UN leads bid for cheaper insulin, expanding access for diabetics worldwide

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Overly expensive insulin could be a thing of the past – and life-changing news – for millions of diabetics under a plan launched by the World Health Organization (WHO) on Wednesday to diversify production globally, just ahead of World Diabetes Day.

Announcing the initiative in Geneva, the UN agency said that it had already had informal expressions of interest from pharmaceutical companies looking to produce insulin and have WHO assess whether it is safe for people to use.

“The simple fact is, that the prevalence of diabetes is growing, the amount of insulin available to treat diabetes is too low, the prices are too high, so we need to do something,” said Emer Cooke, Director of Regulation of Medicines and other Health Technologies at WHO.

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Coinciding with the project launch, which comes ahead of World Diabetes Day marked each 14 November, UN Secretary-General António Guterres highlighted the impact of “catastrophic” medical expenses on sufferers.

“Diabetes damages health and undermines educational and employment aspirations for many, affecting communities and forcing families into economic hardship”, he said, particularly in low and middle-income countries.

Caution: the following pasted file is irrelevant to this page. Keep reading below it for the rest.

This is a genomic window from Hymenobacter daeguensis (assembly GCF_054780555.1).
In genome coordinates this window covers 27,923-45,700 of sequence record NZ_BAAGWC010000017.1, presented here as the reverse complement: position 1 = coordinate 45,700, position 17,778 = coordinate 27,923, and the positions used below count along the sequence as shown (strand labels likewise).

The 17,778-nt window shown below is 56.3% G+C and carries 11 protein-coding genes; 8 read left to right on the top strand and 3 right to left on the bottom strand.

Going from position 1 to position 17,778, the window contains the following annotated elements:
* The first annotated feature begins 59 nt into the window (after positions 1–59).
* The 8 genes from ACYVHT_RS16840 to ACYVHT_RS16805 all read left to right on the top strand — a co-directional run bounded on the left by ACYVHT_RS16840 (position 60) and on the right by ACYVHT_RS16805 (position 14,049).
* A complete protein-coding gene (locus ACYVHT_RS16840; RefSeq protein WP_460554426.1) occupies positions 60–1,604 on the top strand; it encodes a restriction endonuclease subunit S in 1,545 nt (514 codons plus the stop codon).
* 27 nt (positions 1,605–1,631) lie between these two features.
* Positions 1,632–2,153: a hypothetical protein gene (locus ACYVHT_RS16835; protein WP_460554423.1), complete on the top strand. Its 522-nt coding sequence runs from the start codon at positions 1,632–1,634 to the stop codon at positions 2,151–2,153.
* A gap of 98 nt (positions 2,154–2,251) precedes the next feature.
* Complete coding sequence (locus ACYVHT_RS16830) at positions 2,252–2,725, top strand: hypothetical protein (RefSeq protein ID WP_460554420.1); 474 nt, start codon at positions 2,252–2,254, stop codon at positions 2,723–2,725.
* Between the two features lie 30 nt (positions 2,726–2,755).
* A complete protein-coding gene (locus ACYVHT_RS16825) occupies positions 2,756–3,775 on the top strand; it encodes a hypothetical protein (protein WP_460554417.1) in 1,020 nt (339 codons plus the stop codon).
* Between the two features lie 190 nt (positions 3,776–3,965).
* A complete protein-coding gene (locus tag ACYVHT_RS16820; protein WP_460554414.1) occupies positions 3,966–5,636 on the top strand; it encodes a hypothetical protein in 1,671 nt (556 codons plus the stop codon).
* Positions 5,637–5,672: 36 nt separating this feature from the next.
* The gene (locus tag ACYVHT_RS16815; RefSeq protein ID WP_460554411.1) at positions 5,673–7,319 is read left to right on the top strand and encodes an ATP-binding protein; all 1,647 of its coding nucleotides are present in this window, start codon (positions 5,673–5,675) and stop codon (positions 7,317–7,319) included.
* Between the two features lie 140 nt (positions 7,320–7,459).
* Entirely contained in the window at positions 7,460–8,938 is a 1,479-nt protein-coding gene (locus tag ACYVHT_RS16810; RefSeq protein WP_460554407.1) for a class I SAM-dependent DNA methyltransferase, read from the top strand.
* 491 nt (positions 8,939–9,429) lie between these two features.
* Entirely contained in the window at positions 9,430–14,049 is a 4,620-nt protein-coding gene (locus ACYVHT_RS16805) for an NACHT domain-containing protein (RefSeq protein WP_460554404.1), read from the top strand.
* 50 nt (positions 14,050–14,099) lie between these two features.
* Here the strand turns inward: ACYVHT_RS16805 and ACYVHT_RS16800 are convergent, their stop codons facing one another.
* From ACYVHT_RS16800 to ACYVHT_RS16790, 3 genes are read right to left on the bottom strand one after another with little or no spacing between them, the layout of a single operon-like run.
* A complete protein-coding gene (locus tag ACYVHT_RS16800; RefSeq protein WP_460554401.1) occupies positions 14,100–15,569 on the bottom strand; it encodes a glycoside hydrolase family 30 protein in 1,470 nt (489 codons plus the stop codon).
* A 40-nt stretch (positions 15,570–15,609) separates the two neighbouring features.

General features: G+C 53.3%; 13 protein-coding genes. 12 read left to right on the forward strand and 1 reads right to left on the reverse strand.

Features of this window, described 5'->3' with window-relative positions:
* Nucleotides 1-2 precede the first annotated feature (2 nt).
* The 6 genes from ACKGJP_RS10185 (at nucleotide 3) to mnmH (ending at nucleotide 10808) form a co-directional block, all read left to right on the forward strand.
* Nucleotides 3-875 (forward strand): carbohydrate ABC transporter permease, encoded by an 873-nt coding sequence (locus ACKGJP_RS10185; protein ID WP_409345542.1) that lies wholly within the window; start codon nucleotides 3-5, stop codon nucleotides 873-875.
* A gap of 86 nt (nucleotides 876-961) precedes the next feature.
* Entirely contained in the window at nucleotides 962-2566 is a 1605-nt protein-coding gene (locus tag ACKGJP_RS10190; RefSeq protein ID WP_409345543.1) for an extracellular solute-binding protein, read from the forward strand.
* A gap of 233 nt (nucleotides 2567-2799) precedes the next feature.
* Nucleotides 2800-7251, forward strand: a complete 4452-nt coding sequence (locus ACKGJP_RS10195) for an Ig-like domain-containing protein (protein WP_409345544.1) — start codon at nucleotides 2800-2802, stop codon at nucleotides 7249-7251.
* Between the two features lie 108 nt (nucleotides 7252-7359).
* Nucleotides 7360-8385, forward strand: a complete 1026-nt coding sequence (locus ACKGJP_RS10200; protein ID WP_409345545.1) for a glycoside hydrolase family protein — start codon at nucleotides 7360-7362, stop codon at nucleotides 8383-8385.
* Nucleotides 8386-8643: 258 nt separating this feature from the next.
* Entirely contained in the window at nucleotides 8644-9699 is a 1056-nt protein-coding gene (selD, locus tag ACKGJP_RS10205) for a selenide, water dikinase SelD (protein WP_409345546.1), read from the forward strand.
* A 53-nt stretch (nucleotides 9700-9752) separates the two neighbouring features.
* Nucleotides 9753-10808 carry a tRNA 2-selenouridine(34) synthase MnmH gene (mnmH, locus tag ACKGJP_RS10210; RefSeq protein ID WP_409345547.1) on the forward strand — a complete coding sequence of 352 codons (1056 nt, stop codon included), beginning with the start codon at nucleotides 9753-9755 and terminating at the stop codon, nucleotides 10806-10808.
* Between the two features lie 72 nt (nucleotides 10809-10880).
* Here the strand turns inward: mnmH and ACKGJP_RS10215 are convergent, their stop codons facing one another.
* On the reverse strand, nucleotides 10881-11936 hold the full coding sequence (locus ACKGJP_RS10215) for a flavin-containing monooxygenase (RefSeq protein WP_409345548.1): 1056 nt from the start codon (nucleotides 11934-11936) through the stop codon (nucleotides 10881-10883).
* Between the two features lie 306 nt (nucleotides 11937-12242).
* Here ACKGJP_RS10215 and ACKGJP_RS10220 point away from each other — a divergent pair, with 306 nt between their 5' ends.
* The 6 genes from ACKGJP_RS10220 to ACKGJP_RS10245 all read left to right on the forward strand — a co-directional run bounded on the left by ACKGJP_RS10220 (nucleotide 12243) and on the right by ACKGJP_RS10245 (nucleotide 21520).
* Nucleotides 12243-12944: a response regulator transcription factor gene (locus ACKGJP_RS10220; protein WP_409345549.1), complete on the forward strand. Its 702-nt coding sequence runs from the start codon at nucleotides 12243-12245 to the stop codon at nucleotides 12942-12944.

The WHO’s two-year pilot project, unveiled on Wednesday, involves the evaluation of insulin developed by manufacturers to ensure their quality, safety, efficacy and affordability.

Assuming there is enough interest from manufacturers and, crucially, more insulin available for diabetics, the scheme could be expanded more widely.

“We’re going to look at the number of companies that will apply, we’re going to look at how long it takes, we’re going to look at the outcomes and we’re going to see whether this makes sense and it really is increasing access”, Ms. Cooke said.

The procedure is known as prequalification and WHO has done it in the past for non-brand vaccines, including those used to treat TB, malaria and HIV.

This had resulted in massive savings for sufferers around the world, with 80 per cent of HIV patients now relying on generic products, Ms. Cooke said.

She noted too that some companies had already committed to lowering prices.

“When (HIV) anti-retrovirals were first produced, the cost per patient per year was $10,000,” she said. “Once we opened prequalification for generic HIV products, the price went down to $300 per year.”

She added: “We’re also confident that competition will bring prices down. That way, countries will have a greater choice of products that are more affordable.”

Today, three manufacturers control most of the global market for insulin, which was discovered as a treatment for diabetes in 1921.

 

 

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